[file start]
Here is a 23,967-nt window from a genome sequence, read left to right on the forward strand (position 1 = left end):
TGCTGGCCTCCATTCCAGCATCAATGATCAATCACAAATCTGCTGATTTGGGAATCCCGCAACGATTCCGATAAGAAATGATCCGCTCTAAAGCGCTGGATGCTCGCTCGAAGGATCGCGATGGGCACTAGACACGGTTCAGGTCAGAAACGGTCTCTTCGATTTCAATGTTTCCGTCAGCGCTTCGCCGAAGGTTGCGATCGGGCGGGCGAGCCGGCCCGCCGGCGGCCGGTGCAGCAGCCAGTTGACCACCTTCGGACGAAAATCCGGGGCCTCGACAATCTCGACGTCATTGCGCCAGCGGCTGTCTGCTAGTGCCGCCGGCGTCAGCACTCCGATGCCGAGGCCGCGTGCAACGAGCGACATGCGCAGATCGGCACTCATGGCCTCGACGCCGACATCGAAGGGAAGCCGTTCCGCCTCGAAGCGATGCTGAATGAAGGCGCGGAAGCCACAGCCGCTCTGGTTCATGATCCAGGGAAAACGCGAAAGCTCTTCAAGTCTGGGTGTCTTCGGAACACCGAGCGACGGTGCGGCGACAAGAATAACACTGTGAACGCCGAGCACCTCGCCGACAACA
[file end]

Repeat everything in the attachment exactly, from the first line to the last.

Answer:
Here is a 23,967-nt window from a genome sequence, read left to right on the forward strand (position 1 = left end):
TGCTGGCCTCCATTCCAGCATCAATGATCAATCACAAATCTGCTGATTTGGGAATCCCGCAACGATTCCGATAAGAAATGATCCGCTCTAAAGCGCTGGATGCTCGCTCGAAGGATCGCGATGGGCACTAGACACGGTTCAGGTCAGAAACGGTCTCTTCGATTTCAATGTTTCCGTCAGCGCTTCGCCGAAGGTTGCGATCGGGCGGGCGAGCCGGCCCGCCGGCGGCCGGTGCAGCAGCCAGTTGACCACCTTCGGACGAAAATCCGGGGCCTCGACAATCTCGACGTCATTGCGCCAGCGGCTGTCTGCTAGTGCCGCCGGCGTCAGCACTCCGATGCCGAGGCCGCGTGCAACGAGCGACATGCGCAGATCGGCACTCATGGCCTCGACGCCGACATCGAAGGGAAGCCGTTCCGCCTCGAAGCGATGCTGAATGAAGGCGCGGAAGCCACAGCCGCTCTGGTTCATGATCCAGGGAAAACGCGAAAGCTCTTCAAGTCTGGGTGTCTTCGGAACACCGAGCGACGGTGCGGCGACAAGAATAACACTGTGAACGCCGAGCACCTCGCCGACAACA